Refugees drown off Indonesia

23 October 2001

More than 370 asylum-seekers are now known to have drowned after their boat sank off the Indonesian island of Java.

It left Java last Thursday with 421 aboard, and is thought to have been heading for the Australian territory of Christmas Island.

Soon after sailing, 21 of them asked to get off.

The BBC reported that the boat's engine failed in heavy seas and it was over-run by waves and sank the following morning.

The ABC reports that only 23 other passengers were rescued by local fishermen, including an eight-year-old boy who lost 21 members of his family, a spokesman for the Geneva-based International Organisation for Migration (IOM) said.

The spokesman said the passengers on the boat, which had sailed from the island of Java on Thursday, were overwhelmingly Iraqi but included Iranians, Afghans, Palestinians and Algerians.

The destination of the boat was not known, but thousands of illegal migrants travel in rickety vessels in the seas around Southeast Asian countries in search of refuge in richer countries.

Geneva diplomats who track illegal migration said the vessel was almost certainly on the way to Australia.

Attempts to reach Indonesian naval officials in Jakarta and a key base in the East Java capital Surabaya in the early hours of Tuesday were unsuccessful. Officials from the national search and rescue agency also could not be reached.

Later in the day the boat's captain reported that his engines had stopped and that the vessel was taking water. It sank within 10 minutes, the survivors reported.

The IOM said the survivors were picked up on Saturday - apparently after spending many hours in the water - and were being cared for in the Indonesian town of Bogor, near the capital Jakarta.

The organisation said it was sending a team of four people, including a doctor, to Bogor to provide medical and counselling assistance to the survivors.

In August, a Norwegian freighter rescued more than 400 mainly Afghan migrants after their vessel ran into problems off Java. Australia refused to take the refugees after they had forced the freighter toward Australian waters, triggering a storm of international criticism.

Australia has taken a similarly hard stance against several other boats carrying hundreds of mainly Muslim refugees from the Middle East and Afghanistan.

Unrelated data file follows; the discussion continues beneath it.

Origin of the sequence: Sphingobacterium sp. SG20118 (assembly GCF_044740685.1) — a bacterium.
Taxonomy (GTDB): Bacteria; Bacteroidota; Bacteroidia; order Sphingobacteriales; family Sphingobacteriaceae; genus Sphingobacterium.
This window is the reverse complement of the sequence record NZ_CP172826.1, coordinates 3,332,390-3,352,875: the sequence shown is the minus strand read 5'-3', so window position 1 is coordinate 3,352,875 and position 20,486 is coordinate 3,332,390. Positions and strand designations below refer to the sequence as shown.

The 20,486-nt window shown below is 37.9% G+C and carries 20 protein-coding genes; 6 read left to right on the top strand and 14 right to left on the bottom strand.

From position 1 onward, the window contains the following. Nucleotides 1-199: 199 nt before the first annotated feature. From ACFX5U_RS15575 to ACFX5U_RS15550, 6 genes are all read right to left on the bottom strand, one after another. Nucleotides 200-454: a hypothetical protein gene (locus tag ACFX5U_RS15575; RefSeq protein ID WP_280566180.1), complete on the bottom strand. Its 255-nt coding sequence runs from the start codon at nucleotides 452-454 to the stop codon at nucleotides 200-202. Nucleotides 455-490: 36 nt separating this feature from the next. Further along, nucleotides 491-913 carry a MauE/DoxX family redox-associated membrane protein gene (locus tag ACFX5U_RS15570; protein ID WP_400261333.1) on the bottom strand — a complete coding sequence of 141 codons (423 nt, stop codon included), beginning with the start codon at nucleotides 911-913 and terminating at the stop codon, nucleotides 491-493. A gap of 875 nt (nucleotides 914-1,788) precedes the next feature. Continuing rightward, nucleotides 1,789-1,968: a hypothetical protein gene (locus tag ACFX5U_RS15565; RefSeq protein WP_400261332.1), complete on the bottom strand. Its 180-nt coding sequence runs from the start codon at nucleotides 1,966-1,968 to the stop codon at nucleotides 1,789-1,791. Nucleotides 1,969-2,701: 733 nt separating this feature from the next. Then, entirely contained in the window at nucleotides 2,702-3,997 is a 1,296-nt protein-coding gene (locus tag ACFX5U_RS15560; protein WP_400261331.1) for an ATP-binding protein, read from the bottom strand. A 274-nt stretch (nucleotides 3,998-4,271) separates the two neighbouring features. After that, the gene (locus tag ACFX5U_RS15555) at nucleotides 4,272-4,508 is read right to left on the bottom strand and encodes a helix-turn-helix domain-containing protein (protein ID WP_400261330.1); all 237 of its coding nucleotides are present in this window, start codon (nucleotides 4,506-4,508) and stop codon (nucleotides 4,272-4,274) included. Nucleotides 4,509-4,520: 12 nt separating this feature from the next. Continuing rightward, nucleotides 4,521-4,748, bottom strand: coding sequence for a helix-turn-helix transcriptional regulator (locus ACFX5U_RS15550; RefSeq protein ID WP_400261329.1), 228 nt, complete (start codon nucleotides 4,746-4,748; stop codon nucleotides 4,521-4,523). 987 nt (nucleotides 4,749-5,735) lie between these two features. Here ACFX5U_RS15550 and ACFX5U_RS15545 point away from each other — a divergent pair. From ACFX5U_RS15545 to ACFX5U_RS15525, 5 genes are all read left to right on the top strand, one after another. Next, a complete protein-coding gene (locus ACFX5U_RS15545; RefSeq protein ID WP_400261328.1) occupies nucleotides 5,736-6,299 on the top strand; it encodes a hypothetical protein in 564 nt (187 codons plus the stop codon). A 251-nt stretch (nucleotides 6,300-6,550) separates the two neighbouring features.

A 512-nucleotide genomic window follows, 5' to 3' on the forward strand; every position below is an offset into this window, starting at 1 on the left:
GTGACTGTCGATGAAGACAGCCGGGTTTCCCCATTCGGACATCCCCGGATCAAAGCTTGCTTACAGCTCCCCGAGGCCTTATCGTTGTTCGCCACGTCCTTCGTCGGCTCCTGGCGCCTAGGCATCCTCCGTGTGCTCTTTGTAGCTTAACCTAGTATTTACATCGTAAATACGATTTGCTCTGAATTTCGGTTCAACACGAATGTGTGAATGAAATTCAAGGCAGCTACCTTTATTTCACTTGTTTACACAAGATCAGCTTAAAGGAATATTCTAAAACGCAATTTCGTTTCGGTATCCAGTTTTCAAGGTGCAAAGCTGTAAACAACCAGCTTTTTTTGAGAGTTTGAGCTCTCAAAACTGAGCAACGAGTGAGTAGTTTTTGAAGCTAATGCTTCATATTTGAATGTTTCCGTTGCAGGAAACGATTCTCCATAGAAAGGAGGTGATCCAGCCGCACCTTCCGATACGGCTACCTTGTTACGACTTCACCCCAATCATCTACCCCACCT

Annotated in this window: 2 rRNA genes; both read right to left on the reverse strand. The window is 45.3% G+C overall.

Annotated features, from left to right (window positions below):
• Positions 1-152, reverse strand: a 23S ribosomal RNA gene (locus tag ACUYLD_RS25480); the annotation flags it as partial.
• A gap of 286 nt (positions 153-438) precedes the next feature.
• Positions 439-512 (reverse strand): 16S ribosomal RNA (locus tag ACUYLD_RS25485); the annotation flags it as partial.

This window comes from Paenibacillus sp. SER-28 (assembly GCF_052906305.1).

Australia denies policy contributed to deaths

The government's tough stance on asylum seekers had nothing to do with the drownings, Defence Minister Peter Reith said.

Reith said he had no official information from the Australian Defence Force "because we've not been involved".

He told Channel Seven the government's tough tactics with asylum seekers could not be blamed for the tragedy.

"Our tougher tactics don't go to the safety of vessels in any way.

"As to the safety of vessels, that really is a matter for Indonesian port authorities and safety authorities," he said.

"We are tough when it comes to saying that people are not coming to the Australian mainland but we've been very compassionate in dealing with any boats that have come into our jurisdiction in terms of ensuring that they were seaworthy, that people have medical attention," he said.

"Look, we have bent over backwards to do the right thing by people but we are not in favour of people jumping the queue," he said.

Opposition leader Kim Beazley said earlier that the deaths pointed to a failure of Australia's policy to deter illegal immigrants.

Beazley, speaking in Brisbane, said he had no details of the deaths but added: "If that has occurred it's a major human tragedy. It is a very sad thing indeed."

He said the Howard government had failed to achieve an agreement with Jakarta that would help halt the flood of asylum-seekers passing through Indonesia on their way to Australia.

AAP Published on Oct 23, 2001

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